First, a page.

Sunday, 20 February 2011
What Really Counts
"Sacrifices and offerings you have not desired,
but you have prepared a body for me....
I have come to do your will, o God,
as is written of me,
in the volume of the book".
"We know that if this present body is destroyed,
we have a permanent body from God,
eternal, and from heaven,
and for this new body, we yearn,
that we might be truly clothed,
when mortality is swallowed, not by death,
but by everlasting life".
2 Corinthians 5:1-4.
I finally managed to get to see the final episodes of the short-lived but so wonderfully crafted TV series, Caprica, this week, and was certainly not disappointed. With true finesse, Ronald D Moore and his team lead us towards a sadly all-too-fast conclusion that marries so well into the prior splendor of the tale of (the re-imagined) Battlestar Galactica. I can only hope that future plans for yet another show (entitled Blood and Chrome) in the genre, come to fruition this year, and that this proves to be as engaging as it's prior stellar renditions.
What was so engaging about Caprica, particularly towards the end, was the issue of life and death, and life beyond death. A holographic 'heaven' is devised and offered by one sect of the monotheists for her martyrs, but the heroine, Zoe, who listens to the angels, knows this is wrong, so as her parents struggle to free her from cyber-space by devising a way for her to become human - to have a body - once again, she confronts the leader of this 'bodiless' contrivance of heaven in V-world and judges her and her creation as wrong - godless, because it denies the realities we all must face, and the hopes beyond these.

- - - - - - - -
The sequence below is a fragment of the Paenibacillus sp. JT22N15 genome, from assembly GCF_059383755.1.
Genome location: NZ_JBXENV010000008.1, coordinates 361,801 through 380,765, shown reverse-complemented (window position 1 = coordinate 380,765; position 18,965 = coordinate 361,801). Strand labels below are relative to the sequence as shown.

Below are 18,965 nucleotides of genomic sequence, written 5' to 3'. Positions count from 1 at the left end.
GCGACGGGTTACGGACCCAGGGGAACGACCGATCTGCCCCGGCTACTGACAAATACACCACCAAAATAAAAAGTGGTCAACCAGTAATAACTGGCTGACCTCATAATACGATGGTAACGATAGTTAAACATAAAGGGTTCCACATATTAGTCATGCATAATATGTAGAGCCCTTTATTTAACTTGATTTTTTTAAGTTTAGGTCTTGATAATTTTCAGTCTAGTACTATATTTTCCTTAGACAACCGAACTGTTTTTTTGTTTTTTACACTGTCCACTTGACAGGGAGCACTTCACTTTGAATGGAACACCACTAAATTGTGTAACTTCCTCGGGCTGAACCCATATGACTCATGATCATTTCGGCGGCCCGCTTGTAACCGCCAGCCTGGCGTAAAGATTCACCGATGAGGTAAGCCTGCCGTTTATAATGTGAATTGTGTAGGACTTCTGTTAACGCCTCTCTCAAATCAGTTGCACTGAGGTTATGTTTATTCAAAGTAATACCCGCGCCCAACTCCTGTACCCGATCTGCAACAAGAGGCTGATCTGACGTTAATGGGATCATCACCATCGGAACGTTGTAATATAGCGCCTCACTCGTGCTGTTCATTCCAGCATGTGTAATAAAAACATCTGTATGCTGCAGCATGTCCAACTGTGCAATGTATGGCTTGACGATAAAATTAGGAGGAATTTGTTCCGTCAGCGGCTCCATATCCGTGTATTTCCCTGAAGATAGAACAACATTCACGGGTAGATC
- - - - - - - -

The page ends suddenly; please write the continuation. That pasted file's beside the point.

I could not help but consider the manner in which such issues impact upon us all.
Everything we know, we experience, is communicated to us through the means of our bodies.
If, at some point in our near future, we encounter the manner of virtual realms available in this show, these also will be possible via a connection to our physical selves. All of life, and the agony of death, occurs this way. The eternal order, as C S Lewis once noted, is about things being far more 'real', far more substantial, than we can see or understand in a our present, impoverished physicality, but it would be foolhardy to conclude then, that the physical is somehow a merely provisional or temporary situation... a 'make do' until the 'better' of incorporeal immortality arrives... that, like the faith of the errant monotheists in Caprica, is a surrender to Gnosticism.
The Scriptures tell us that the physical is good - very good, and even more important, made Holy (sanctified) by God Himself on the 7th day. We were made bodily, and Christ (as the Hebrews reference above shows) became so to redeem the heavens and the earth. This is why Paul teaches us that our future hope is encapsulated in our gaining a new body in the resurrection, for like Zoe trapped in V-world, we indeed see, as Paul states, that creation itself currently yearns for release from corruption and decay into its proper (original/renewed) glory. Only then can the true and full significance of the physical begin to be really seen, considered and enjoyed.
Caprica ends looking at the ramifications of seeking to work out the results of actual resurrection in a fallen world (the overture of war), and that also echoes so much of our current reality.
As I've noted so many times here, we truly need to think well on these matters... they bear on the deepest realities for us all.